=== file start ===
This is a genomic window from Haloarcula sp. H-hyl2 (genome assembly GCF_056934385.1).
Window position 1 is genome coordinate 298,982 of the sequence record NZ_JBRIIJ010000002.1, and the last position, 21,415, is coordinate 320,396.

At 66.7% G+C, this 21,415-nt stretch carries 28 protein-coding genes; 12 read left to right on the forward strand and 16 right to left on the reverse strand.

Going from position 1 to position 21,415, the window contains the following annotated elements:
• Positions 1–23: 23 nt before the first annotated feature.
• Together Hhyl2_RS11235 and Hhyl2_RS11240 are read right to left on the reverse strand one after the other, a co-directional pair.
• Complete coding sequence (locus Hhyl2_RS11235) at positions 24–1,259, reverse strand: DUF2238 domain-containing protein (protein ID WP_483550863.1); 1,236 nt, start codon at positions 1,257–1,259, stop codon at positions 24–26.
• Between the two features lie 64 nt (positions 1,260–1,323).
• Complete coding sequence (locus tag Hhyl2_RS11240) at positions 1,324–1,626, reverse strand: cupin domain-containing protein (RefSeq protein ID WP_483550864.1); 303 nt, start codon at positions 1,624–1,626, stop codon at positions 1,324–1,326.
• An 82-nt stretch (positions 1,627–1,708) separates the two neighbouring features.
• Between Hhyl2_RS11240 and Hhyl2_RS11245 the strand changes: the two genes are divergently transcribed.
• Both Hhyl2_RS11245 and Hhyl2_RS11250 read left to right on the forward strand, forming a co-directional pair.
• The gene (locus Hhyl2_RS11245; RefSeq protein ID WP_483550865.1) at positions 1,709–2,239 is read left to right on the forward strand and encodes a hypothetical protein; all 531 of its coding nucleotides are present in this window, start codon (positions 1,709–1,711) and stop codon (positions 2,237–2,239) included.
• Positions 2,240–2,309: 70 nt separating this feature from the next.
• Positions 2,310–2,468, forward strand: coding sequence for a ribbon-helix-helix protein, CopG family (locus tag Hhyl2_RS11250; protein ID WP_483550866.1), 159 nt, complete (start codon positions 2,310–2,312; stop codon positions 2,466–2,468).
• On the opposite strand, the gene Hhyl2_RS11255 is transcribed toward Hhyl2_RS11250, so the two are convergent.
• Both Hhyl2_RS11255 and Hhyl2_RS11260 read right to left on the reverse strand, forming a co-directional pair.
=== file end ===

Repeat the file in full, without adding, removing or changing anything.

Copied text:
This is a genomic window from Haloarcula sp. H-hyl2 (genome assembly GCF_056934385.1).
Window position 1 is genome coordinate 298,982 of the sequence record NZ_JBRIIJ010000002.1, and the last position, 21,415, is coordinate 320,396.

At 66.7% G+C, this 21,415-nt stretch carries 28 protein-coding genes; 12 read left to right on the forward strand and 16 right to left on the reverse strand.

Going from position 1 to position 21,415, the window contains the following annotated elements:
• Positions 1–23: 23 nt before the first annotated feature.
• Together Hhyl2_RS11235 and Hhyl2_RS11240 are read right to left on the reverse strand one after the other, a co-directional pair.
• Complete coding sequence (locus Hhyl2_RS11235) at positions 24–1,259, reverse strand: DUF2238 domain-containing protein (protein ID WP_483550863.1); 1,236 nt, start codon at positions 1,257–1,259, stop codon at positions 24–26.
• Between the two features lie 64 nt (positions 1,260–1,323).
• Complete coding sequence (locus tag Hhyl2_RS11240) at positions 1,324–1,626, reverse strand: cupin domain-containing protein (RefSeq protein ID WP_483550864.1); 303 nt, start codon at positions 1,624–1,626, stop codon at positions 1,324–1,326.
• An 82-nt stretch (positions 1,627–1,708) separates the two neighbouring features.
• Between Hhyl2_RS11240 and Hhyl2_RS11245 the strand changes: the two genes are divergently transcribed.
• Both Hhyl2_RS11245 and Hhyl2_RS11250 read left to right on the forward strand, forming a co-directional pair.
• The gene (locus Hhyl2_RS11245; RefSeq protein ID WP_483550865.1) at positions 1,709–2,239 is read left to right on the forward strand and encodes a hypothetical protein; all 531 of its coding nucleotides are present in this window, start codon (positions 1,709–1,711) and stop codon (positions 2,237–2,239) included.
• Positions 2,240–2,309: 70 nt separating this feature from the next.
• Positions 2,310–2,468, forward strand: coding sequence for a ribbon-helix-helix protein, CopG family (locus tag Hhyl2_RS11250; protein ID WP_483550866.1), 159 nt, complete (start codon positions 2,310–2,312; stop codon positions 2,466–2,468).
• On the opposite strand, the gene Hhyl2_RS11255 is transcribed toward Hhyl2_RS11250, so the two are convergent.
• Both Hhyl2_RS11255 and Hhyl2_RS11260 read right to left on the reverse strand, forming a co-directional pair.